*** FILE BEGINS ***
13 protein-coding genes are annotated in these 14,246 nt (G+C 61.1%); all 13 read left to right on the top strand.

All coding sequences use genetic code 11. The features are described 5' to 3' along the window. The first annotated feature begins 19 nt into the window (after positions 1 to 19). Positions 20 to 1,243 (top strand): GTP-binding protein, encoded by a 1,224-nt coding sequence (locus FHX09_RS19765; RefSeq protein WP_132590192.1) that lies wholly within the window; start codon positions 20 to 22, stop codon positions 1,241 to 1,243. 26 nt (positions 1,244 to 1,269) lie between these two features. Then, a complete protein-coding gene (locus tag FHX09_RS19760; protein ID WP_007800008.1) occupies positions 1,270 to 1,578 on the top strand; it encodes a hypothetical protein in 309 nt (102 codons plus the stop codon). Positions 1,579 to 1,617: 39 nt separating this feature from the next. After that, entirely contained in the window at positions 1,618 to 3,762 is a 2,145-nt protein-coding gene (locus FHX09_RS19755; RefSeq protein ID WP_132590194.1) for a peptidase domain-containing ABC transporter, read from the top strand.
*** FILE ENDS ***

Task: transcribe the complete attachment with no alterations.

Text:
13 protein-coding genes are annotated in these 14,246 nt (G+C 61.1%); all 13 read left to right on the top strand.

All coding sequences use genetic code 11. The features are described 5' to 3' along the window. The first annotated feature begins 19 nt into the window (after positions 1 to 19). Positions 20 to 1,243 (top strand): GTP-binding protein, encoded by a 1,224-nt coding sequence (locus FHX09_RS19765; RefSeq protein WP_132590192.1) that lies wholly within the window; start codon positions 20 to 22, stop codon positions 1,241 to 1,243. 26 nt (positions 1,244 to 1,269) lie between these two features. Then, a complete protein-coding gene (locus tag FHX09_RS19760; protein ID WP_007800008.1) occupies positions 1,270 to 1,578 on the top strand; it encodes a hypothetical protein in 309 nt (102 codons plus the stop codon). Positions 1,579 to 1,617: 39 nt separating this feature from the next. After that, entirely contained in the window at positions 1,618 to 3,762 is a 2,145-nt protein-coding gene (locus FHX09_RS19755; RefSeq protein ID WP_132590194.1) for a peptidase domain-containing ABC transporter, read from the top strand.